Sugar and alcohol, how far would we go to get them? Most of us are within walking distance of one or the other, but scientists have discovered a “relatively nearby” source of huge quantities of both. Analysis of comet Lovejoy by the Paris Observatory shows it contains alcohol in the form of ethanol, and sugar in the form of glycolaldehyde. The amount of alcohol being released each second, when the comet is most active, is equal to 500 bottles of wine.
Dirty snowballs – the unappealing description that scientists have traditionally given to comets – suddenly seems inadequate. It is true that comets are mostly ice and dust, only visible to eyes on earth as the sun vaporises the ice to form long trailing clouds.
We are surprised to find sugar and alcohol in space because on earth it takes a plant to make either – green plants to grow our sugar, and manufacturing plants to brew our alcohol. Both are complex processes, photosynthesis evolved over millions of years, and fermentation is a multi-billion dollar industry. For example, fermentation involves living yeast, catalysing the reaction of glucose into ethanol and carbon dioxide.
So are the sweets and booze on Comet Lovejoy being made by little green men? Or does the discovery of alcohol imply that some form of yeast will be found on the comet? Well, just possibly, but there is a far simpler explanation. Atoms of carbon, oxygen and hydrogen that are thrown out by exploding stars, sometimes collide and form organic molecules. Indeed, a decade ago, astronomers at Britain’s famous Jodrell Bank observatory discovered a cloud of methyl alcohol spanning a distance equivalent to 22 million earth diameters. Such organic compounds, produced by random collisions, are pulled together by gravity into comets.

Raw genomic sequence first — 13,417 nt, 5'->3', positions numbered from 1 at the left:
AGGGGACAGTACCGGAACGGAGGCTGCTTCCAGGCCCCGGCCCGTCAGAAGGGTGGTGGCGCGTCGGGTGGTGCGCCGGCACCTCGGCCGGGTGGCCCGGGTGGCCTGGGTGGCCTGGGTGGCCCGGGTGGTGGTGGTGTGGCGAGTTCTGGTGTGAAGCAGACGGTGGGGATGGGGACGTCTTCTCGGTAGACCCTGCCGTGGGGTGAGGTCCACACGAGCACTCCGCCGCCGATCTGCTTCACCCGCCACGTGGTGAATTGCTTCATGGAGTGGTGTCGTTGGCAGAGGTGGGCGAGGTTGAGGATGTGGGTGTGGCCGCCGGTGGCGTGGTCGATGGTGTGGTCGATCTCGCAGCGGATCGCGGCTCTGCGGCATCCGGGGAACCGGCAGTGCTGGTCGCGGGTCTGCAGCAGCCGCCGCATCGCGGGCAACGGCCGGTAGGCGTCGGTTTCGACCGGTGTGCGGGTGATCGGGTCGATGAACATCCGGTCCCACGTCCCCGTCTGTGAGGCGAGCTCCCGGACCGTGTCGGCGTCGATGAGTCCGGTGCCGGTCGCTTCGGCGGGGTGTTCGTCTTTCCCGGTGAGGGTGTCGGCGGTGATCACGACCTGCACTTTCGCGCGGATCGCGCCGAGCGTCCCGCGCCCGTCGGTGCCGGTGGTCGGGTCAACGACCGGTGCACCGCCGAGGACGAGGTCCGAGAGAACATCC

But how do scientists know there is sugar and alcohol on Comet Lovejoy? It’s not because an astronaut has returned overweight and with an enormous hangover. Astronomers use spectroscopy to analyse the light given out by distant objects, knowing that the colours emitted are determined by the chemicals in the object. For example, Helium was actually discovered in space before it was found on earth, since the distinctive colour of the sun was shown in 1868 to be impossible to make with previously known elements.
We still know very little about comets. The very first mission to land a probe on a comet was launched in 2004, with the Philae lander touching down on comet 67/P on 12 November 2014. After a bumpy landing, Philae discovered many things, and identified the presence of organic compounds. Scientists analyzing the Rosetta mission data now say those organic compounds on comet 67/P include alcohol, but they were beaten to publication by the astronomers who have discovered alcohol on comet Lovejoy.
Clearly, the really important scientific question is “what do the sweets and booze on Lovejoy taste like”?
I volunteer to find out, since I’ll be old enough to drink by the time I get there.
I am a 15 year old Londoner, though I’ve lived half my live in Malaysia, Sweden and Bulgaria. I will take A-levels next year, and plan to study Biology, Chemistry, Maths and French. I enjoy dancing, drama and hockey, and I’m very excited when I discover new places. I hope to learn many languages and have a job that includes communicating science.
As I say in my blog, I really would love to be an astronaut, for a decade or two. If that doesn’t work out, I’ll settle for exploring and protecting the planet!